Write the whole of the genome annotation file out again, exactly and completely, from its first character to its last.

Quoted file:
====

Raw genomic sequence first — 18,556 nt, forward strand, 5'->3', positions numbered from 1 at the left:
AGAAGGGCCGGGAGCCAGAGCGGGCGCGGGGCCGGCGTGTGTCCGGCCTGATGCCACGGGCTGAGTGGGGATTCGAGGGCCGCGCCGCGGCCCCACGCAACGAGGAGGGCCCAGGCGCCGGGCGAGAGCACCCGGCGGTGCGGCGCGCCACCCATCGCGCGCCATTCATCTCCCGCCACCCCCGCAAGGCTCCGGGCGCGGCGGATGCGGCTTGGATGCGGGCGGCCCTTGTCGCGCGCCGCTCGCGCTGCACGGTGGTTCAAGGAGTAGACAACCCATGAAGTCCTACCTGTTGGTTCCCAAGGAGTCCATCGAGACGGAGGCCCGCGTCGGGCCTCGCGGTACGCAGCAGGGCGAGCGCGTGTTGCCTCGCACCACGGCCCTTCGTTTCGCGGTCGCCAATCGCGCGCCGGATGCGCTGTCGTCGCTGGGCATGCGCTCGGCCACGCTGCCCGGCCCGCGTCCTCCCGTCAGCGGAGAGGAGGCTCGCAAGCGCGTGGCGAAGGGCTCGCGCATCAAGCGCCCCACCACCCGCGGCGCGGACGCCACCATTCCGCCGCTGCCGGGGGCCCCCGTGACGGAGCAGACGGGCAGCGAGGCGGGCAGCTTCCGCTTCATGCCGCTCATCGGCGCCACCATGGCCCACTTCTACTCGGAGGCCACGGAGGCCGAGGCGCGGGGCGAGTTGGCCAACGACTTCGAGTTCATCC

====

Raw genomic sequence first — 18,556 nt, forward strand, 5'->3', positions numbered from 1 at the left:
AGAAGGGCCGGGAGCCAGAGCGGGCGCGGGGCCGGCGTGTGTCCGGCCTGATGCCACGGGCTGAGTGGGGATTCGAGGGCCGCGCCGCGGCCCCACGCAACGAGGAGGGCCCAGGCGCCGGGCGAGAGCACCCGGCGGTGCGGCGCGCCACCCATCGCGCGCCATTCATCTCCCGCCACCCCCGCAAGGCTCCGGGCGCGGCGGATGCGGCTTGGATGCGGGCGGCCCTTGTCGCGCGCCGCTCGCGCTGCACGGTGGTTCAAGGAGTAGACAACCCATGAAGTCCTACCTGTTGGTTCCCAAGGAGTCCATCGAGACGGAGGCCCGCGTCGGGCCTCGCGGTACGCAGCAGGGCGAGCGCGTGTTGCCTCGCACCACGGCCCTTCGTTTCGCGGTCGCCAATCGCGCGCCGGATGCGCTGTCGTCGCTGGGCATGCGCTCGGCCACGCTGCCCGGCCCGCGTCCTCCCGTCAGCGGAGAGGAGGCTCGCAAGCGCGTGGCGAAGGGCTCGCGCATCAAGCGCCCCACCACCCGCGGCGCGGACGCCACCATTCCGCCGCTGCCGGGGGCCCCCGTGACGGAGCAGACGGGCAGCGAGGCGGGCAGCTTCCGCTTCATGCCGCTCATCGGCGCCACCATGGCCCACTTCTACTCGGAGGCCACGGAGGCCGAGGCGCGGGGCGAGTTGGCCAACGACTTCGAGTTCATCC